Anonymous Coward | about 2 years ago | (#39924135)

With the advent of Netflix, I no longer care about losing my giant stash of pirate movies
With the advent of youporn, I no longer care about my giant stash of porn

I still worry about my music collection though

This (0)

Anonymous Coward | about 2 years ago | (#39923969)

"mandate that all data held about a user is downloadable by that user, in an open standard"

T'would be an onerous mandate, but rightly ought to be the price paid for building up dossiers on people.

We've already seen this.. (0)

Anonymous Coward | about 2 years ago | (#39923975)

..with MySpace. It's dying. If I had to guess, I would say that if Facebook were to go, it would go in much the same fashion: slowly. The department tag on the article actually is meaningful. TFA is inventing a crisis in order to demand a solution. The chances of Facebook suddenly disintegrating in a catastrophic, all-consuming collapse are so incredibly slim that they aren't worth considering. Any event happening on a scale that causes Facebook and all of its infrastructure to disappear instantaneously(as is implied in "go down") would bring far worse consequences to other, more important parts of our lives.

IMO, TFA has one of two things going on behind the scene:
1) The proposed "suggestions" are kneejerk reactions to a paranoid fantasy(Facebook blowing up).
2) The proposals are driven by an ulterior motive less noble/agreeable than "what if Facebook were to go down?"

"Too big to fail"? (0)

J'raxis (248192) | about 2 years ago | (#39923977)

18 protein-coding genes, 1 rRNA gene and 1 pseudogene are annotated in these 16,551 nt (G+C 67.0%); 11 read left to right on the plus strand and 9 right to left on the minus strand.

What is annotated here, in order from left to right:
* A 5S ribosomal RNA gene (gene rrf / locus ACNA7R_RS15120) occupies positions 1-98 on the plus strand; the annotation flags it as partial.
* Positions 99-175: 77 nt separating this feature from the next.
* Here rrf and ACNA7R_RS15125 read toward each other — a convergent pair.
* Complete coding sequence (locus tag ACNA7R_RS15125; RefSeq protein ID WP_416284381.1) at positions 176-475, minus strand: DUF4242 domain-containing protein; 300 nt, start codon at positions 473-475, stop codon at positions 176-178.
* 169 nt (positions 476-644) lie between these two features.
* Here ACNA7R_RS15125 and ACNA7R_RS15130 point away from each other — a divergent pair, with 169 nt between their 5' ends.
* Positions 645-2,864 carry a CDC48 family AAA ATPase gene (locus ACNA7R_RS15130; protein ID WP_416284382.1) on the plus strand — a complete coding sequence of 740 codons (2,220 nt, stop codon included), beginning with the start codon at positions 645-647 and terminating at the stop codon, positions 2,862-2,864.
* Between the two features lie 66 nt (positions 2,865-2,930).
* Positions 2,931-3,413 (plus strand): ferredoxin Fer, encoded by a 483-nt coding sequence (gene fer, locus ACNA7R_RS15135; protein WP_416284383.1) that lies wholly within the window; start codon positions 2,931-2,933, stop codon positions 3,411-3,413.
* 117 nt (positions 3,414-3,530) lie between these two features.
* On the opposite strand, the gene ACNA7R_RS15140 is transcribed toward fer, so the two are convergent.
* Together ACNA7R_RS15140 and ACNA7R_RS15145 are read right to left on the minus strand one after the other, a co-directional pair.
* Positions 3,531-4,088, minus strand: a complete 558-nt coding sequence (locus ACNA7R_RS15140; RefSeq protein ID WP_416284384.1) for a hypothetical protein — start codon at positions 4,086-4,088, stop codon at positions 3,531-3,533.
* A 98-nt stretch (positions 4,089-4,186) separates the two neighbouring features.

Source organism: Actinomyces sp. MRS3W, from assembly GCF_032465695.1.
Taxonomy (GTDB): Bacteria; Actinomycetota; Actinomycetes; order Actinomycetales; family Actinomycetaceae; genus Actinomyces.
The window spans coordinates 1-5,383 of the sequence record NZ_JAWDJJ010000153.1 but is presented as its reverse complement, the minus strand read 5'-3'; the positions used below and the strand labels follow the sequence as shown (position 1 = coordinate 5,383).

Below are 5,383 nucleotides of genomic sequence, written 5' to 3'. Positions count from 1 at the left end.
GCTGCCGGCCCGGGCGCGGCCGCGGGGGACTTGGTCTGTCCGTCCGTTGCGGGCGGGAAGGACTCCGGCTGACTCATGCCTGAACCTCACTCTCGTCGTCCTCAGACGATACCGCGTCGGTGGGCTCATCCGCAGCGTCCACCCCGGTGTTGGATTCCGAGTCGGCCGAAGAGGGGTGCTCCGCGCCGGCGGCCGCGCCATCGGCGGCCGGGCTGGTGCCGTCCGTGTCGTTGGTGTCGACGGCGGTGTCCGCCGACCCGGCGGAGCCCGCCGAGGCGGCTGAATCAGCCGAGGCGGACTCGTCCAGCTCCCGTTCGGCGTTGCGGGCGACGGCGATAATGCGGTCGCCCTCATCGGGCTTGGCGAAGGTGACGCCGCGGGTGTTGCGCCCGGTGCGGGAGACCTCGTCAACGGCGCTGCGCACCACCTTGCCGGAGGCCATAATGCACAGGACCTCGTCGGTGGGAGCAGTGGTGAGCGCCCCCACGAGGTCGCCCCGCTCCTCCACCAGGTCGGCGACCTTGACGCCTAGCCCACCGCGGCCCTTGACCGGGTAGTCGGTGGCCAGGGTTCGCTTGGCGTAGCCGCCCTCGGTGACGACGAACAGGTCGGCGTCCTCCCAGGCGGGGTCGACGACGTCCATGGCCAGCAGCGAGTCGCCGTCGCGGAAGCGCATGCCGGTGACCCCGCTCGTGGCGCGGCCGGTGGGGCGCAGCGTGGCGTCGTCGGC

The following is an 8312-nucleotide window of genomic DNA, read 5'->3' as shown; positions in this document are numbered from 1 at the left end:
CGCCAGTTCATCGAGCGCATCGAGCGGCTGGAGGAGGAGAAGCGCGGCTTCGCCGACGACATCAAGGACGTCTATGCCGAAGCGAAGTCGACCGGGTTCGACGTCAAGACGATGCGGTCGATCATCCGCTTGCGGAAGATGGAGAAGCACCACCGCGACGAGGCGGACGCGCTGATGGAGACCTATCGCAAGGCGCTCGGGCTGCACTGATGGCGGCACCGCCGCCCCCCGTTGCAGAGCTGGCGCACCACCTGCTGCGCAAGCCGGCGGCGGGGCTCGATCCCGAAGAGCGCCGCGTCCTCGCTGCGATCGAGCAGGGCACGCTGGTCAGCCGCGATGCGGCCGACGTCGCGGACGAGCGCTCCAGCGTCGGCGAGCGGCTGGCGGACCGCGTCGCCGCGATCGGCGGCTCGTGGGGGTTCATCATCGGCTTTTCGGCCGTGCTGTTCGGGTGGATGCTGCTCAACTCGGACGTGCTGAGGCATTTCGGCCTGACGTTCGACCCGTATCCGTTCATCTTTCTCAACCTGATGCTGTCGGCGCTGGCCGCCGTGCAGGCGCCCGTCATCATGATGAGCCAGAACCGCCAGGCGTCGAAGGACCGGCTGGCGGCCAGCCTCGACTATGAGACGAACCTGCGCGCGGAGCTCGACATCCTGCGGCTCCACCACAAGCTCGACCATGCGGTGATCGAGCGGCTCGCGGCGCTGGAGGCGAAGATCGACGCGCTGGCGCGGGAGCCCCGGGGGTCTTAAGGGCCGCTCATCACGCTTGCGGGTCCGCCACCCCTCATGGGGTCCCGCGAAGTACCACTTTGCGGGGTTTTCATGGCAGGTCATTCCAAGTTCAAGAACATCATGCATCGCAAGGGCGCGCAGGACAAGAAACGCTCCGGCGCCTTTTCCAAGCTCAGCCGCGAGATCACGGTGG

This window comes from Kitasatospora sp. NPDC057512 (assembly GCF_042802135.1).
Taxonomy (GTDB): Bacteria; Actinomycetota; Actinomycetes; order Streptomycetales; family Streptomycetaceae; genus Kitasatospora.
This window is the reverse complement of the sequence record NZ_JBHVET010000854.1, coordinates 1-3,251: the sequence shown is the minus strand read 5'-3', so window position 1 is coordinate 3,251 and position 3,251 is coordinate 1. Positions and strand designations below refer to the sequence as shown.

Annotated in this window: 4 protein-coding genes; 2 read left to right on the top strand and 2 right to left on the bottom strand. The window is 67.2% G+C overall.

The first is draw up an Open Data Bill and pass it into law. This would (where applicable) mandate the use of open standards by firms, and also mandate that all data held about a user is downloadable by that user, in an open standard.

So I guess this is the other side's version of "too big to fail." Instead of thieving billions from the public to support "too big to fail" companies, steal everything from those companies for the public's benefit.

I wonder if it's even possible for a government-based solution to a problem that isn't downright predatory.

All your data is downloadable in open standard. (1)

blind biker (1066130) | about 2 years ago | (#39923995)

all data held about a user is downloadable by that user, in an open standard

This is exactly what Google+ allows. I have not used other social networks, so I don't know whether they offer this option (but am guessing mostly no).

But Google+ isn't a Social Network (1)

billstewart (78916) | about 2 years ago | (#39924247)

Eric Schmidt said it was an identity service. I have enough social networks available, and don't see any need for an identity service (especially one where I'm the product, not the user), so I didn't join.

Android is Mobile, no? (0)

Anonymous Coward | about 2 years ago | (#39924001)

Is the Android platform that runs most mobile devices, not mobile?

Yuh Huh (1)

Greyfox (87712) | about 2 years ago | (#39924017)

We need to make sure we preserve all those incriminating photos you posted on Facebook in your 20s so they continue to haunt you all the way to your grave.

The future is tiny screens? (1, Interesting)

Animats (122034) | about 2 years ago | (#39924047)

What seems to be happening lately is that the "Web" companies are trying to force small phone-screen layouts onto big-screen machines. That's what "Metro" is. Even Mozilla has a similar thing in the works. (The menu bar moves to the bottom of the screen and becomes darker. New!)

The other big trends are slaving everything to the "cloud", whether it needs it or not, an anal-probe level of tracking, and an "app store". The goal seems to be to create closed ecosystems with no escape. It worked for Apple.